ER: Vince is played by Dax Shepard and he’s the number one checkout guy. I play his busboy and [laughs] our relationship is quite like Laurel and Hardy [the famous comedy duo from early 20th century cinema].
My character is always getting hurt and there’s a whole love push and pull that’s going on between my relationship with Vince. You get to see it throughout the entire film, especially when I help him out to try to win the heart of [Jessica Simpson’s character Amy].
CT: You’re probably still recognized a lot as Pedro.How much fan recognition does it take for you to become eventually frustrated or angry?
ER: [Laughs] Well, when I was doing “Employee of the Month” there was one time when I went back to my hotel room and there was a girl sleeping on my bed and I said, ‘What?! I mean, talk about room service!’
So I go downstairs and talk to the manager and the manager’s like, ‘Well, your girlfriend wanted to surprise you’ and I’m thinking, ‘Wait a minute, I don’t have a girlfriend.’
So I go back upstairs and she had a bag of “Napoleon Dynamite” stuff, like t-shirts and plush dolls?it was a little odd. But I signed it for her and we had breakfast. And there are fans out there and it’s good, but it can be kind of odd. How far are people going to take it?
CT: Was that the craziest fan situation you’ve had?
ER: I think that has been the craziest part so far. There’s been people who have actually made cakes and sent them over to 20th Century Fox assuming that Pedro’s said to live there.
[Laughs] And people think that when they meet me – for some strange reason – that [Napoleon Dynamite] is a documentary, and they’re like, ‘Well, you mean you’re Pedro, but you’re not really Pedro?’ I’m like, ‘No, I’m an actor! I studied acting.’ [Laughs]
So to their surprise – especially when I DJ at clubs – they’re surprised that I played the part of Pedro but I’m not really him!
CT: So what are some upcoming projects we can look forward to seeing you in?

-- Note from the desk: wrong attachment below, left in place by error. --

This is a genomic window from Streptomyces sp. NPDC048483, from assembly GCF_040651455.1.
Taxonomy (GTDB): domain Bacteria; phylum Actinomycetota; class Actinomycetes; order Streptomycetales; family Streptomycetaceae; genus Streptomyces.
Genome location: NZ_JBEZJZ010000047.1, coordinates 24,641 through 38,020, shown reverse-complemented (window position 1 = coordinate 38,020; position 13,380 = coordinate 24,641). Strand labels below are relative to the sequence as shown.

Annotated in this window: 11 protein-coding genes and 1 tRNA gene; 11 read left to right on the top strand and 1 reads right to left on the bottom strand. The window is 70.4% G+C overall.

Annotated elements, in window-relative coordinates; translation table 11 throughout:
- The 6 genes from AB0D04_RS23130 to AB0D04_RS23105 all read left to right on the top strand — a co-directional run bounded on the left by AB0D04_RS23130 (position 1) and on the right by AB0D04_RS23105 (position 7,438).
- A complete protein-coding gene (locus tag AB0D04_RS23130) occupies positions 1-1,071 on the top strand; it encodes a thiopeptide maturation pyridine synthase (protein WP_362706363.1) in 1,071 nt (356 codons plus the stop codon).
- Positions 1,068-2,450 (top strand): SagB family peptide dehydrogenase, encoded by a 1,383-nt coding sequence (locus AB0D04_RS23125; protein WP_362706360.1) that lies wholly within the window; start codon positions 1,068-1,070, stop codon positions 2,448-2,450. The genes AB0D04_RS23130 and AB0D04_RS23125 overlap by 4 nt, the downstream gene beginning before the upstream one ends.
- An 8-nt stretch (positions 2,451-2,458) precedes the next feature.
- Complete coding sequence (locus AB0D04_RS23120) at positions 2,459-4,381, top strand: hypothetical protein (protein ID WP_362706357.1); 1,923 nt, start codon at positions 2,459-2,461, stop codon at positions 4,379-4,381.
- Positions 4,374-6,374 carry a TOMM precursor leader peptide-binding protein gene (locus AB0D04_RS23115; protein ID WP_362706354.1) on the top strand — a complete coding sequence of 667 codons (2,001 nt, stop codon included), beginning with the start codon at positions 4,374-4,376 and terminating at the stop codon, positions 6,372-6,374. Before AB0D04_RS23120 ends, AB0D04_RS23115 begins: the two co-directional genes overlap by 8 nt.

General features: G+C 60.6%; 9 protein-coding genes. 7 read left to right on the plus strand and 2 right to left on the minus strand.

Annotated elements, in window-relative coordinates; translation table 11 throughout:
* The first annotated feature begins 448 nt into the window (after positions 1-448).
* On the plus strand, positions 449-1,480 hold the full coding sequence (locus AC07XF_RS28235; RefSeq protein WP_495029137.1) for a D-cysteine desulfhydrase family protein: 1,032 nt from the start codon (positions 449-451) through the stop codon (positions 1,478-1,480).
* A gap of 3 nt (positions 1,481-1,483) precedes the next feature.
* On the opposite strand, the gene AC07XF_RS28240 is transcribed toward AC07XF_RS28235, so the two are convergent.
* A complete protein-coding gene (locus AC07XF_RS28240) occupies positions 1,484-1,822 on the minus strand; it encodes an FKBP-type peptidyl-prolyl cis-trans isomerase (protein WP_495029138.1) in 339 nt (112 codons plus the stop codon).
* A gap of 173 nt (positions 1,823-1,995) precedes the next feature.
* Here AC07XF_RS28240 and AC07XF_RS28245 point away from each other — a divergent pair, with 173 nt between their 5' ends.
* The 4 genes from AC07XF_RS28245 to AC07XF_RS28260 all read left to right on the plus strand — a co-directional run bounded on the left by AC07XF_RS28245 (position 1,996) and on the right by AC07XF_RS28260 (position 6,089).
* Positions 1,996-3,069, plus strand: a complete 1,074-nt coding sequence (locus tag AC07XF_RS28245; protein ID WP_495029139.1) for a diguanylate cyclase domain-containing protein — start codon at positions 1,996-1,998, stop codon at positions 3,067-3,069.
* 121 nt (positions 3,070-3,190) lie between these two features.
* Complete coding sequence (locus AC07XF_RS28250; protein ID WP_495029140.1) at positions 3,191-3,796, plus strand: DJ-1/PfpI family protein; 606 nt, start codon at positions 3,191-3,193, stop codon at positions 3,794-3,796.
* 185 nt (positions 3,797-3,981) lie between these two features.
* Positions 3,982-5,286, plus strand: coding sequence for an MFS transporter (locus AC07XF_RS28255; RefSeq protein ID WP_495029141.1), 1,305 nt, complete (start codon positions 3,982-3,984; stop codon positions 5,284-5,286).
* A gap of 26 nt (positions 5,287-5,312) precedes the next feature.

ER: I just signed the contract to do “Revenge of the Nerds.” I’m really excited to be working with everybody over on the east coast again.
CT: What about your movie “Searching For Mickey Fish?”
ER: It was a film that I did in Utah and to me it was exciting – the fact that I was going back to that area to work on this film. My character – I can’t even remember his name anymore, I think it was Hector – ended up becoming this multi, multi-billionaire.
It’s a comedy where people are always looking for love and trying to figure out if money can be the answer to everyone’s problems.
And again, to work with William Mapother and Daniel Baldwin and Curtis [Armstrong], who was from the original “Revenge of the Nerds” – it was a great opportunity for me to work and understand and observe acting from their point of view.
CT: Even though this was a while back, what are some memories you have of being on the set of “Kazaam” with Shaquille O’Neal?
ER: [Laughs] That was a while ago! It was fun! I was about 13 and it was my very first feature film and I was so excited about getting to work on that project because I was studying acting in east L.A. and for me to work in movies was a big deal for my family.
And then it was like, ‘Well, now what?’ and my dad was like, ‘Well, now you have to go to school and study acting.’ So they helped support me and I thought that was really cool. But I got to meet Shaq.
It’s funny because in “Kazaam” I worked with Francis Capra and we ended up working together again in “Crank.”